- The FH Canada registry helps in the harmonization of treatment recommendations for FH patients across the country;
- A precise diagnosis (Canadian definition for FH and CardioRisk App) allows for personalized medicine and access to new therapeutic modalities and enable early diagnosis and primary prevention treatment by cascade screening of affected relatives;
- This, in turn, will lead to a reduction in CVD and substantial cost savings for Canada;
- It has a strong commitment to knowledge translation to ensure dissemination of new clinical practice guidelines and information on FH for physicians and patients alike.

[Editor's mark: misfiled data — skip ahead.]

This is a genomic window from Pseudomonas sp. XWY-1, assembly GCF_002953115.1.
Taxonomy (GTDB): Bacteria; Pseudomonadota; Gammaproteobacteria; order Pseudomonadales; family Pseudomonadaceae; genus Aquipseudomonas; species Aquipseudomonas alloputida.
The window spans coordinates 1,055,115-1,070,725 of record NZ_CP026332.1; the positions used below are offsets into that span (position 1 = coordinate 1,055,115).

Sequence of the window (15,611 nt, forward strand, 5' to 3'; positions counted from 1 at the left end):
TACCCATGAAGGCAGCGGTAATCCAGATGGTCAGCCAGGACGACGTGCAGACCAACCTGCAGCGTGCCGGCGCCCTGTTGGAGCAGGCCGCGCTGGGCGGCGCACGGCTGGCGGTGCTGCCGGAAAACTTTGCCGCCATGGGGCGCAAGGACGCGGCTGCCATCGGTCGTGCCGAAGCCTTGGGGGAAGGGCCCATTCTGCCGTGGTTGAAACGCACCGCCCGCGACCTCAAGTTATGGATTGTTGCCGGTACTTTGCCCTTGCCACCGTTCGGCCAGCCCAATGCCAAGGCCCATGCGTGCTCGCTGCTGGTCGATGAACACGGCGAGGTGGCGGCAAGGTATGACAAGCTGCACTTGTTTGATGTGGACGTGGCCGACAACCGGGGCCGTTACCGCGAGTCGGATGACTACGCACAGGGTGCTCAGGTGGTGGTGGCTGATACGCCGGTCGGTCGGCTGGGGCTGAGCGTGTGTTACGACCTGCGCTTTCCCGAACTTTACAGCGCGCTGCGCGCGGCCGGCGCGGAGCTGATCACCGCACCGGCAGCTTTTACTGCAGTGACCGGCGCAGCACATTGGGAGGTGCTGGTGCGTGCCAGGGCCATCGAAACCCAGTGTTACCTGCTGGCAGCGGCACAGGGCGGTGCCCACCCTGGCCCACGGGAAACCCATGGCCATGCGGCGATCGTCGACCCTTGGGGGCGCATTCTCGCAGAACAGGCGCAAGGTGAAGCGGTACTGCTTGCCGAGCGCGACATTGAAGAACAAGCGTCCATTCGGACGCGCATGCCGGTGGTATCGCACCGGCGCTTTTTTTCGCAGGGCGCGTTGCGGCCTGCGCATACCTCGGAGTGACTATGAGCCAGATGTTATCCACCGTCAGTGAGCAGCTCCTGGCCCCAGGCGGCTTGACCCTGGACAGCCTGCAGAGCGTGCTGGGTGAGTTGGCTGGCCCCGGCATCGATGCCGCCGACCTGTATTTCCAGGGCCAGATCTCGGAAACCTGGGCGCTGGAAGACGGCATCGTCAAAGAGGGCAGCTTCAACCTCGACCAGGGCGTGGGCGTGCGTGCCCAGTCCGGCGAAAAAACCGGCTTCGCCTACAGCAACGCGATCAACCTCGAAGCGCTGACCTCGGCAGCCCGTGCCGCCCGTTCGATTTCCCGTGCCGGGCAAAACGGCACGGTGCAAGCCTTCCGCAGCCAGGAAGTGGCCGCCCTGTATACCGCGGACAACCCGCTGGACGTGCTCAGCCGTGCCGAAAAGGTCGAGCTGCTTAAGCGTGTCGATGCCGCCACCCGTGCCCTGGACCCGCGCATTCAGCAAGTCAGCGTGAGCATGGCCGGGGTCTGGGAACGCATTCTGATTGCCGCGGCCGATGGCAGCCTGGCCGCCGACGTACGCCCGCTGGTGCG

Through the creation of a Canada-wide network of academic clinics, integrating lipid specialists, endocrinologists, cardiologists and general practitioners, the FH Canada registry leads to significant benefits for FH patients, clinicians and researchers, biopharmaceutical industry, and government. The registry is available for clinicians to manage patient care, identify relatives for screening and treatment (cascade screening), provide advice to general practitioners, and to support collaborative studies in biomedical, clinical, health outcomes and health economics research. The data extracted for the provincial portion of the database allows administrative database research that will provide important information to key stakeholders and permit allocation of resources, while also allowing a sound and uniform rationale for the use of novel therapeutic agents and providing expert advice to regulatory agencies. At the Canadian level, the database is useful for clinicians and researchers to determine the burden of disease and the long-term effects of treatment.